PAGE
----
We get it. Finding time to strength train is a challenge. Running plus daily commitments are obstacles. And, let’s admit it, we’d rather be running: Flowing down a road or trail on a beautiful spring day versus lifting heavy things in a stuffy gym isn’t much of a choice.
Even if we buy into weight training, we’re often confused. Which exercises should we do? How much weight should we lift? For how many reps?
The good news is that it doesn’t take much time or work to benefit from strength training. While you can find a galaxy of exercises, many of them highly beneficial, the time-crunched runner can’t do them all. It’s imperative to narrow down the choices. The following exercises require no equipment (though equipment may enhance the exercises) and they strengthen running muscles, bones, and connective tissue in running-specific ways. If you do only three strength exercises, do these.
The specificity of training principle says that for an exercise to transfer to our activity, the exercise should closely resemble that activity. Running entails a continuous series of hops from one leg to the other. A single-leg squat is thus an ideal strength exercise for runners, strengthening key balancing and support systems.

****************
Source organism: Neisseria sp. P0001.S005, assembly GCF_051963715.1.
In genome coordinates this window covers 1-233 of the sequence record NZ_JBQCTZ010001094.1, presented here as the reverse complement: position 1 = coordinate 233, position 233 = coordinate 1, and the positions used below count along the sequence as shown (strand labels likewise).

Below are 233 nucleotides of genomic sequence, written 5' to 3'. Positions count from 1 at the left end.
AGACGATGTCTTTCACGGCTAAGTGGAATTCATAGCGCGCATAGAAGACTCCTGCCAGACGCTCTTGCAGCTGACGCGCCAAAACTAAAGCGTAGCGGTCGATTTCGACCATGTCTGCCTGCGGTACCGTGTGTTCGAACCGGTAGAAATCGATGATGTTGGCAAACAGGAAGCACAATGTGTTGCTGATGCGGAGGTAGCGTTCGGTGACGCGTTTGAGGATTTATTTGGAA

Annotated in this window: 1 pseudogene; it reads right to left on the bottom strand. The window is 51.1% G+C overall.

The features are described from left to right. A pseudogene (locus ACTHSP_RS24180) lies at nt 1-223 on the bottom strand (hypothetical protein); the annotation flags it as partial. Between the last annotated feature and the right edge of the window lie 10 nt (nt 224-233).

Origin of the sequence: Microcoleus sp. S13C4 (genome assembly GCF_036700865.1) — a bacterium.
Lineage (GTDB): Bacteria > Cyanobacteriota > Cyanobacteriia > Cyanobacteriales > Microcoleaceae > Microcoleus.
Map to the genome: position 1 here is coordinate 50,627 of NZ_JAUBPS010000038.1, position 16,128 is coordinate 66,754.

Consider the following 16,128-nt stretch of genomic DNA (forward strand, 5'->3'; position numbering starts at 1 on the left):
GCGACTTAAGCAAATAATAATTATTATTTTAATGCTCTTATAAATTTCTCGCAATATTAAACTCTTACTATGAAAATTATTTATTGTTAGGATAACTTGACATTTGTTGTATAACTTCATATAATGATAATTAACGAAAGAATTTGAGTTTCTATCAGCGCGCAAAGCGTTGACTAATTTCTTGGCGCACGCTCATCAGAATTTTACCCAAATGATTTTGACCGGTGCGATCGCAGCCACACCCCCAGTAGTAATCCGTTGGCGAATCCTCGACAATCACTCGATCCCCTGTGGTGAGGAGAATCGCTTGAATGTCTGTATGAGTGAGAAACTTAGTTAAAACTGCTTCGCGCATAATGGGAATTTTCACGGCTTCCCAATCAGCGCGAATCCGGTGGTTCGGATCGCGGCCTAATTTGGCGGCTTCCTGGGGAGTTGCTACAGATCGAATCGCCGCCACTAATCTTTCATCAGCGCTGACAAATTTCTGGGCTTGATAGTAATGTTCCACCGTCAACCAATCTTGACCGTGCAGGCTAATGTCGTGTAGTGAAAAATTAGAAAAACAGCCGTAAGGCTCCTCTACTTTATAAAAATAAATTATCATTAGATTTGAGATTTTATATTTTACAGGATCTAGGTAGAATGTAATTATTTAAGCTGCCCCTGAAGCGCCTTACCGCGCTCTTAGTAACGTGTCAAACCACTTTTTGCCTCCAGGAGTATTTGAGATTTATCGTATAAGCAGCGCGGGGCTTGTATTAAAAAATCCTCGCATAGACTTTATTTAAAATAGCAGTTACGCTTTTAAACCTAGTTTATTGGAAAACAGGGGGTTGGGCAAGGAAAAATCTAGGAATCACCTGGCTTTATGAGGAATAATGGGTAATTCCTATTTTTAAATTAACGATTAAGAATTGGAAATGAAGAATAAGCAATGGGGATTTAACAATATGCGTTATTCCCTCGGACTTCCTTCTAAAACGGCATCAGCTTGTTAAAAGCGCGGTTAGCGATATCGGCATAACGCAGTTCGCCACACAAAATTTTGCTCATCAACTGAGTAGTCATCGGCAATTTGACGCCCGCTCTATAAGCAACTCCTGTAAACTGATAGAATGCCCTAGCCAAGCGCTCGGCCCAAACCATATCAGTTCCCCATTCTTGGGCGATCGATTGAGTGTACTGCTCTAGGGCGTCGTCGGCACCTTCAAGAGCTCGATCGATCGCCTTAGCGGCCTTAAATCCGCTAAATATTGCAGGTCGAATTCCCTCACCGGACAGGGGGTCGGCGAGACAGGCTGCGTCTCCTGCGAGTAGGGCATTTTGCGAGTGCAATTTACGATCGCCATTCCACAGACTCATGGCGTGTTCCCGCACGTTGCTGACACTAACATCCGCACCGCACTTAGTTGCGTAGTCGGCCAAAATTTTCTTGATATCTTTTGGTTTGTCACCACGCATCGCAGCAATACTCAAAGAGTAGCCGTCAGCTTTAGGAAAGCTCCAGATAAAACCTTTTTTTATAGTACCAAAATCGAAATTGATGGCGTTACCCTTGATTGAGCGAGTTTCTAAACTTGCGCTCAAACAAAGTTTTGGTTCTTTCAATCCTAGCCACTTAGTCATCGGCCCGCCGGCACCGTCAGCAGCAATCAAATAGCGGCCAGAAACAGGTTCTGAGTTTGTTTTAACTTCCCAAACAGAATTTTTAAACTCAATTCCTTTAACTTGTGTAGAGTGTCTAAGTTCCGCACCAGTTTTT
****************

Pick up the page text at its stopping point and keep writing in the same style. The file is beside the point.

The simplest version of the single-leg squat may be done with no load at all. While you’ll find several options on what to do with your lifted leg, pulling it up under your body most closely resembles what the swing leg does during running at the point in the stride when the stance leg is directly below you—as it is during the squat exercise. Keep your knee behind your toes and aligned with the foot while you lower your torso one quarter of the way to a full, thigh-parallel-to-the-ground squat.
Loading is a good option though and the exercise may be loaded in several ways:
- Single-leg tubing squat
- Hold any form of weight (dumbbells, kettlebells, bags of anything: rocks, sand, doorknobs) in your hands.
- Hold any form of weight in one or the other hand to create an offset load. (I’m a big fan of this one.)
- Put a barbell on your back.
- Wear a weight vest or a backpack with weight in it.
It’s important to go to a high level of exertion. Do as many reps as you can to failure, which occurs when you can no longer maintain posture and your knee strarts collapsing inward or outward. If adding load to the exercise then try to reach a high level of muscular exertion in 5-10 reps. Try doing three to five sets of five to 10 reps twice a week.
The heel raise, also called calf raise or calf extension, is an important exercise for two reasons. First, the Achilles tendon is a major player in running: It acts as a powerful spring that stores energy from impact then transmits most of that energy back into the ground. Strengthening the calf muscles and the Achilles tendon will therefore result in better running efficiency.